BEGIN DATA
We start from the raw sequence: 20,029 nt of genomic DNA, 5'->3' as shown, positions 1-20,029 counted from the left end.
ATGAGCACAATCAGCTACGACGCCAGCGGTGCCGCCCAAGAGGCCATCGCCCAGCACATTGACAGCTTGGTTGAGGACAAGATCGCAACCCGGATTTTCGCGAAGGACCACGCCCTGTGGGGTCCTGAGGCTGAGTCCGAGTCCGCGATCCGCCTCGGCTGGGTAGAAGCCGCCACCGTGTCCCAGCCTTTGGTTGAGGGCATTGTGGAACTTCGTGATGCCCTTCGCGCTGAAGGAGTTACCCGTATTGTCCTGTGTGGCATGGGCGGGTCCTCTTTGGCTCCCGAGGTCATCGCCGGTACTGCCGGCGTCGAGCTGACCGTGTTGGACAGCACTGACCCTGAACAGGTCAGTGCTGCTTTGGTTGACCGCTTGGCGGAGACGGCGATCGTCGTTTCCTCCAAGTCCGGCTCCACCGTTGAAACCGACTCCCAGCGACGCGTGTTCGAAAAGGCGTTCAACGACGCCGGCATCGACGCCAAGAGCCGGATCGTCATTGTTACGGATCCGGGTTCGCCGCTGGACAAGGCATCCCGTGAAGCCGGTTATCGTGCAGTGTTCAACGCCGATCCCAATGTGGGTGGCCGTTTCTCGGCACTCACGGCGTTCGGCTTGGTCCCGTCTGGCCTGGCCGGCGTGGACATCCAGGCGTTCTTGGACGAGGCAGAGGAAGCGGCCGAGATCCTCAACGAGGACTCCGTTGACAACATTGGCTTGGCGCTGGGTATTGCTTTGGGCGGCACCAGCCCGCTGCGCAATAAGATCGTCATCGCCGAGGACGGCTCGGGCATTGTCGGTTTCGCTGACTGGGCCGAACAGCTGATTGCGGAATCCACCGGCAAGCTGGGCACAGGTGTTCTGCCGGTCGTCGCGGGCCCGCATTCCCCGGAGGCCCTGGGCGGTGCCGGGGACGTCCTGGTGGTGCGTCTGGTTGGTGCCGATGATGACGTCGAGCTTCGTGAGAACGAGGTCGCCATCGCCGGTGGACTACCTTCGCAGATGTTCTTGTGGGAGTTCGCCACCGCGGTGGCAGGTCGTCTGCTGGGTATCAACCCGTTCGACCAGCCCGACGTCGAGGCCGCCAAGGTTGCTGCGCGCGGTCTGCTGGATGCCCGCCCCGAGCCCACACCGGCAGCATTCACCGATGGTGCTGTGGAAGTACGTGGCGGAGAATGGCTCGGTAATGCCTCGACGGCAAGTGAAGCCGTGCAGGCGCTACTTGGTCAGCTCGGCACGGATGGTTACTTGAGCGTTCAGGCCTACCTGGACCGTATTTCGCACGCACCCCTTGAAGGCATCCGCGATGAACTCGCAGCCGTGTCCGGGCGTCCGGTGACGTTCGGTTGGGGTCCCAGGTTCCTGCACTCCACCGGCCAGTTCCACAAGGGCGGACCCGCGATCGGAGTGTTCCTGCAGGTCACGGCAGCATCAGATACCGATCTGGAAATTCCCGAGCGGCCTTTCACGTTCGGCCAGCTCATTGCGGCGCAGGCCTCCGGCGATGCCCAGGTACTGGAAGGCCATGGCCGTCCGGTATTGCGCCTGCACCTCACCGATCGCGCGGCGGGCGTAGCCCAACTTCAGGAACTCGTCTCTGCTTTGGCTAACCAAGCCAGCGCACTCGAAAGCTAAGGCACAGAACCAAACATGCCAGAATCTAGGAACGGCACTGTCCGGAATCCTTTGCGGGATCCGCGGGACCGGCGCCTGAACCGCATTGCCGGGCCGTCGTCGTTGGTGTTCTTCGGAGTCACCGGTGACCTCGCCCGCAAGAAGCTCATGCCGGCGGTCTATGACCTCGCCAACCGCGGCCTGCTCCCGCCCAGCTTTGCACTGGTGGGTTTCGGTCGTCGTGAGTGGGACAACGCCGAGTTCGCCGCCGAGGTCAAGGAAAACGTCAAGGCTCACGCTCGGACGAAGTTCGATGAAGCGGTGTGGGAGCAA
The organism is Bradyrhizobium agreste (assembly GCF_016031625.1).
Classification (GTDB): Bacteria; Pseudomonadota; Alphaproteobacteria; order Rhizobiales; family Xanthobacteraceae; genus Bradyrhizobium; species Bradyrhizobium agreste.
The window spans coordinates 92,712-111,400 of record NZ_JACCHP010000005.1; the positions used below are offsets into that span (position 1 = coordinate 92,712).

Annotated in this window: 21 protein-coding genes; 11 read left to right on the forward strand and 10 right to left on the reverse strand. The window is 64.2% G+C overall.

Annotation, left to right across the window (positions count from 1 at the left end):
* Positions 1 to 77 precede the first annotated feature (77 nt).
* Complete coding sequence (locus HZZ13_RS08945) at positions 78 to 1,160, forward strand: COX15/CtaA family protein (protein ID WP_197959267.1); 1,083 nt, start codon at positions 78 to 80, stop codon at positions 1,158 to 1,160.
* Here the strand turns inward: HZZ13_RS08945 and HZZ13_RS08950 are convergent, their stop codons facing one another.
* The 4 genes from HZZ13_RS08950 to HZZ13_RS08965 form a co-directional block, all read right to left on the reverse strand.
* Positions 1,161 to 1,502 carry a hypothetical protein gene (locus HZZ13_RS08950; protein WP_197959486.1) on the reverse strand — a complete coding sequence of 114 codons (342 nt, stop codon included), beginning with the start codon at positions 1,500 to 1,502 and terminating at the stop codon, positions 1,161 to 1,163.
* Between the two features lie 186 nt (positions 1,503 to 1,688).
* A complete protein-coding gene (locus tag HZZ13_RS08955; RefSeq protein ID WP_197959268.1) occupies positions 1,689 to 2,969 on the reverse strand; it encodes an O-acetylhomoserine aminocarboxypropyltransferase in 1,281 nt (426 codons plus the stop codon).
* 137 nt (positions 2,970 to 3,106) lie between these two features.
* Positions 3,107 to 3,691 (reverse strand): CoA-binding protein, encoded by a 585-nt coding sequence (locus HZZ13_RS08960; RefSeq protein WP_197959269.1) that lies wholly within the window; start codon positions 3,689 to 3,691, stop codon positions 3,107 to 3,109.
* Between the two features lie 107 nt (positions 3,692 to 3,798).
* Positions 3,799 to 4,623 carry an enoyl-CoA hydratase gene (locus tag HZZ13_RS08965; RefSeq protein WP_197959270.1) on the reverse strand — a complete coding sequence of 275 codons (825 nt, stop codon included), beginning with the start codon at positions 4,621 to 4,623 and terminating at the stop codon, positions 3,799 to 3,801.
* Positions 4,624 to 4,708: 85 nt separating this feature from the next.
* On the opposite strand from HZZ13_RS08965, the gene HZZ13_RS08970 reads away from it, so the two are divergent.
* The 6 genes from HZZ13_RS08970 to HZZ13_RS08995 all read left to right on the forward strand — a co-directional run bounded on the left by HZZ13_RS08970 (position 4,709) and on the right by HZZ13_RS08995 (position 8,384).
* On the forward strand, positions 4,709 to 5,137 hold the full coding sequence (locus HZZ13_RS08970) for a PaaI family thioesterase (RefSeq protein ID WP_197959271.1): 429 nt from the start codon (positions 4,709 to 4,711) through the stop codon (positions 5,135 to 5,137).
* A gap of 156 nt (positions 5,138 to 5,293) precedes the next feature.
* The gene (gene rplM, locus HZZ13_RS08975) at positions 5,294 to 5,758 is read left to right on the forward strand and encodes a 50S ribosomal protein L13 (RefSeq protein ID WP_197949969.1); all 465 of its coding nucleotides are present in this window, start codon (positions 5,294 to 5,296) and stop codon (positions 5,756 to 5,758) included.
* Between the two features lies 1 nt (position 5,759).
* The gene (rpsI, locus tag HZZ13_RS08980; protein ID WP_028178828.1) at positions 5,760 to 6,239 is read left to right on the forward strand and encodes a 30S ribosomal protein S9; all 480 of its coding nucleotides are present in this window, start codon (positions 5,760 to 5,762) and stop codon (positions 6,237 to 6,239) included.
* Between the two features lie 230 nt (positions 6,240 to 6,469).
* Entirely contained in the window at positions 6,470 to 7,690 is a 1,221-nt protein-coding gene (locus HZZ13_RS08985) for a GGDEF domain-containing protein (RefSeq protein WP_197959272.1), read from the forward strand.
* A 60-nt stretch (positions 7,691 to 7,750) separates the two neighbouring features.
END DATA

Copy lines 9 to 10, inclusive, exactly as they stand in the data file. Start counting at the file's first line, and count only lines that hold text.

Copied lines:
* Complete coding sequence (locus HZZ13_RS08945) at positions 78 to 1,160, forward strand: COX15/CtaA family protein (protein ID WP_197959267.1); 1,083 nt, start codon at positions 78 to 80, stop codon at positions 1,158 to 1,160.
* Here the strand turns inward: HZZ13_RS08945 and HZZ13_RS08950 are convergent, their stop codons facing one another.